By Councilmembers Julie Killian and Kirstin Bucci
We have shared the City Council dais with these two gentlemen since 2014. Although the four of us ran together four years ago, we often don’t agree. The search for common ground is sometimes easy, sometimes arduous, but always essential. Either way, working with Joe Sack and Terry McCartney is rewarding, because they approach the wide variety of issues before the Council with curiosity, humility, and concern for all of the citizens of our community.
Securing the Long-Term Financial Health of Rye
The City’s financial position is strong.
- The City’s debt of $11 million is less than half of its 2007 peak of $25 million under then-Mayor Steve Otis.
- Council maintained reserves of $5 million, roughly 15% of the operating budget, which is high for a municipality.
- Rye’s 2016 financial audit was “clean” without even one deficiency. This is notable because the City carried numerous control deficiencies for years. This Council rectified those deficiencies, systematically addressing each one, thereby ensuring the accuracy of the City’s financials.
- Council instituted a policy that real estate purchases of more than $1 million must go to public vote. This check on the Council’s authority requires public approval for the purchase of ANY property above $1 million.
<Ask yourself, could people who deliver this financial picture be fiscally irresponsible?>
Inviting Diversity of Opinion
By 2014, Rye Golf Club was perilously close to financial ruin with $1 million in reserves and a $200K+ annual deficit. Joe Sack, new to the mayoral post, created a task force to fix the golf club, including a wide variety of stakeholders including Councilman Terry McCartney.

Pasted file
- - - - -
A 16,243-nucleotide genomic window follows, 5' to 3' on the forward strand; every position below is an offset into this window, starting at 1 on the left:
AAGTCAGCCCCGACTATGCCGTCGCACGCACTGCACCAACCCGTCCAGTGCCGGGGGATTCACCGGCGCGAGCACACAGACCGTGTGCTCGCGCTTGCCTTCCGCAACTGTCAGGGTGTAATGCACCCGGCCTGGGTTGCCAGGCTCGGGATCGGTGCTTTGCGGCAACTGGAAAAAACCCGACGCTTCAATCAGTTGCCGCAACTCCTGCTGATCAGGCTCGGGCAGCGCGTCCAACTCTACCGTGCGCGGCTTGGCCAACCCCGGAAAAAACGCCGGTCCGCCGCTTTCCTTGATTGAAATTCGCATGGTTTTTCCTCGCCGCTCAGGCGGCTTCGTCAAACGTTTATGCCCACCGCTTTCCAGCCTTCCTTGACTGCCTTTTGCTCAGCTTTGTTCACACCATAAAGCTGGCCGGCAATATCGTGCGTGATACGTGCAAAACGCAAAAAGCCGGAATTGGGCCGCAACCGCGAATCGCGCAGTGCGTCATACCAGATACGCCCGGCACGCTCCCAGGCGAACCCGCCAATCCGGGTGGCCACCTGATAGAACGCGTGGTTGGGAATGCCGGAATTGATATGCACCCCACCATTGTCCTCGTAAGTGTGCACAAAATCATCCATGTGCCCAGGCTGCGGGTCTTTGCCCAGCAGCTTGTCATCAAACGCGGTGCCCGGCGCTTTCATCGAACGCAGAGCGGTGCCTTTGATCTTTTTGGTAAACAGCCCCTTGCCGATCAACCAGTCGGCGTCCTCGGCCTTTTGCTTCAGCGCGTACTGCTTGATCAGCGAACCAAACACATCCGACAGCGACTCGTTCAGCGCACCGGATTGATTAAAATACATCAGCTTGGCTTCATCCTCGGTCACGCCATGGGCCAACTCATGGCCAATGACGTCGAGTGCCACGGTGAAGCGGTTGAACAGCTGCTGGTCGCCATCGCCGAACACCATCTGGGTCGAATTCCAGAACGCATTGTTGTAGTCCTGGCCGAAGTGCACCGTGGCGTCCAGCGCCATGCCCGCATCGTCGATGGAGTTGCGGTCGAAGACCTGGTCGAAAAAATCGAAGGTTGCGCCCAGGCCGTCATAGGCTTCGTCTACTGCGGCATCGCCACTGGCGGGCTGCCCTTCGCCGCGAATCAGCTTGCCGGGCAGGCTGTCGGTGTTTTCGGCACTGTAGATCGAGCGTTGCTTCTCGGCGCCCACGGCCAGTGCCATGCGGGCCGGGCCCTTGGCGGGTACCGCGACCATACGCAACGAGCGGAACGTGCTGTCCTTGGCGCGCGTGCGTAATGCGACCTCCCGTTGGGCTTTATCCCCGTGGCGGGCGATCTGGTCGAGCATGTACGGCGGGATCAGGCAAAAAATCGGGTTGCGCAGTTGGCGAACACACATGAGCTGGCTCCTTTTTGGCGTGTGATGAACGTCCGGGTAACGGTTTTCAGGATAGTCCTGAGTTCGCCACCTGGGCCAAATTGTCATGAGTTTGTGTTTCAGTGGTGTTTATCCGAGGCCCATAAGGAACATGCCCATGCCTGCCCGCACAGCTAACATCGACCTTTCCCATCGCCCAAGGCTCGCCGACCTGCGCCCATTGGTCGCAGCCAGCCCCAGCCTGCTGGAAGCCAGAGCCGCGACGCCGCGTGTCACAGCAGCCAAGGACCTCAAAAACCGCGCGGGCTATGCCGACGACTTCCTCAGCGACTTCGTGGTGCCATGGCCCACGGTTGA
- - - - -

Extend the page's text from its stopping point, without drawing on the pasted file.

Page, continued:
The process was messy and at times uncomfortable and required an untold number of meetings. Mayor Sack never shied away from incorporating everyone’s perspectives and instinctively knew that including people in the process was the best way to restore trust and establish buy-in for whatever solution the group ultimately endorsed. Outsourcing the restaurant and hiring excellent club management allowed RGC to survive a tumultuous period and emerge stronger.
Joe has repeated this approach throughout his tenure, consistently including viewpoints different than his own in the search for the best answer for Rye. Why does a commitment to inviting diverse opinions matter? Because Rye will undoubtedly face new challenges in the years to come. One important project, in its nascent stages, is the Master Plan. Here again, Joe has appointed numerous people with competing views to the Master Plan Task Force, on purpose. It’s comforting to know that a wide variety of opinions will be considered and no special interest group will hijack the process.
Finding the Best Solution
In each issue before the Council, Joe and Terry have worked tirelessly to determine the best outcome for all 16,000 Rye residents. It may sound corny, but it’s true and it’s imperative. The Council is obligated to ask questions, seek information, and remain neutral before making a decision so that we do what is right for the City, not for us personally or our friends. That’s what is best for Rye and that’s what Joe and Terry have repeatedly accomplished on various issues including RGC, rock chipping legislation, two zoning changes, creating the commissioner of public safety position, deer management solutions, resolving a long outstanding contract dispute with our police department, and a speed limit pilot project to enhance public safety.
We have no doubt that Joe Sack and Terry McCartney and their running mates, Elizabeth Parks and Susan Watson, will be committed to the City’s long-term financial health and they will invite diversity of opinion in seeking the best solutions for all of Rye.